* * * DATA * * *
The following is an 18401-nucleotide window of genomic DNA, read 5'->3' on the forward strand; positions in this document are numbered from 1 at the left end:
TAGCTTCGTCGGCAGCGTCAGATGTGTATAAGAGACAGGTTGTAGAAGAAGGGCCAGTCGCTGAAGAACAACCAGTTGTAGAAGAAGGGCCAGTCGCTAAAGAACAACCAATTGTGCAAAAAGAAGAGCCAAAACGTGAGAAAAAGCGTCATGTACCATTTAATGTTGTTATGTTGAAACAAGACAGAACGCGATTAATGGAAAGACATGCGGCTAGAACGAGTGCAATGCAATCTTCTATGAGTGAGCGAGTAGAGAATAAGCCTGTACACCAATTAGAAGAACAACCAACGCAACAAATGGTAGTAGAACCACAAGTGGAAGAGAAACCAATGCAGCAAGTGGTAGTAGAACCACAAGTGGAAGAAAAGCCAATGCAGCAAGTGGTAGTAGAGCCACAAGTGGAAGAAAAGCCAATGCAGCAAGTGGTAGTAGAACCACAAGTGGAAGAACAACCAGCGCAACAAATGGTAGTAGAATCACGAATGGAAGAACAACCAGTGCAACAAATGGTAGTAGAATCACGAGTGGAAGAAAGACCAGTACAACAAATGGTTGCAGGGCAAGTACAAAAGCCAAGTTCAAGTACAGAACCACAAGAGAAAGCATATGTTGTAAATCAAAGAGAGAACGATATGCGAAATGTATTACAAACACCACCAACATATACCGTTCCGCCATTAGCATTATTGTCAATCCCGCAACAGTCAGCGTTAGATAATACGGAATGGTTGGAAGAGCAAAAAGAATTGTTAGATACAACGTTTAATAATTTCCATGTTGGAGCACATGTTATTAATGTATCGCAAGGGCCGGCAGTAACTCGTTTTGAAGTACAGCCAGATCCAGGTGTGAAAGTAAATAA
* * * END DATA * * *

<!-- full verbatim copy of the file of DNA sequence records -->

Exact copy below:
The following is an 18401-nucleotide window of genomic DNA, read 5'->3' on the forward strand; positions in this document are numbered from 1 at the left end:
TAGCTTCGTCGGCAGCGTCAGATGTGTATAAGAGACAGGTTGTAGAAGAAGGGCCAGTCGCTGAAGAACAACCAGTTGTAGAAGAAGGGCCAGTCGCTAAAGAACAACCAATTGTGCAAAAAGAAGAGCCAAAACGTGAGAAAAAGCGTCATGTACCATTTAATGTTGTTATGTTGAAACAAGACAGAACGCGATTAATGGAAAGACATGCGGCTAGAACGAGTGCAATGCAATCTTCTATGAGTGAGCGAGTAGAGAATAAGCCTGTACACCAATTAGAAGAACAACCAACGCAACAAATGGTAGTAGAACCACAAGTGGAAGAGAAACCAATGCAGCAAGTGGTAGTAGAACCACAAGTGGAAGAAAAGCCAATGCAGCAAGTGGTAGTAGAGCCACAAGTGGAAGAAAAGCCAATGCAGCAAGTGGTAGTAGAACCACAAGTGGAAGAACAACCAGCGCAACAAATGGTAGTAGAATCACGAATGGAAGAACAACCAGTGCAACAAATGGTAGTAGAATCACGAGTGGAAGAAAGACCAGTACAACAAATGGTTGCAGGGCAAGTACAAAAGCCAAGTTCAAGTACAGAACCACAAGAGAAAGCATATGTTGTAAATCAAAGAGAGAACGATATGCGAAATGTATTACAAACACCACCAACATATACCGTTCCGCCATTAGCATTATTGTCAATCCCGCAACAGTCAGCGTTAGATAATACGGAATGGTTGGAAGAGCAAAAAGAATTGTTAGATACAACGTTTAATAATTTCCATGTTGGAGCACATGTTATTAATGTATCGCAAGGGCCGGCAGTAACTCGTTTTGAAGTACAGCCAGATCCAGGTGTGAAAGTAAATAA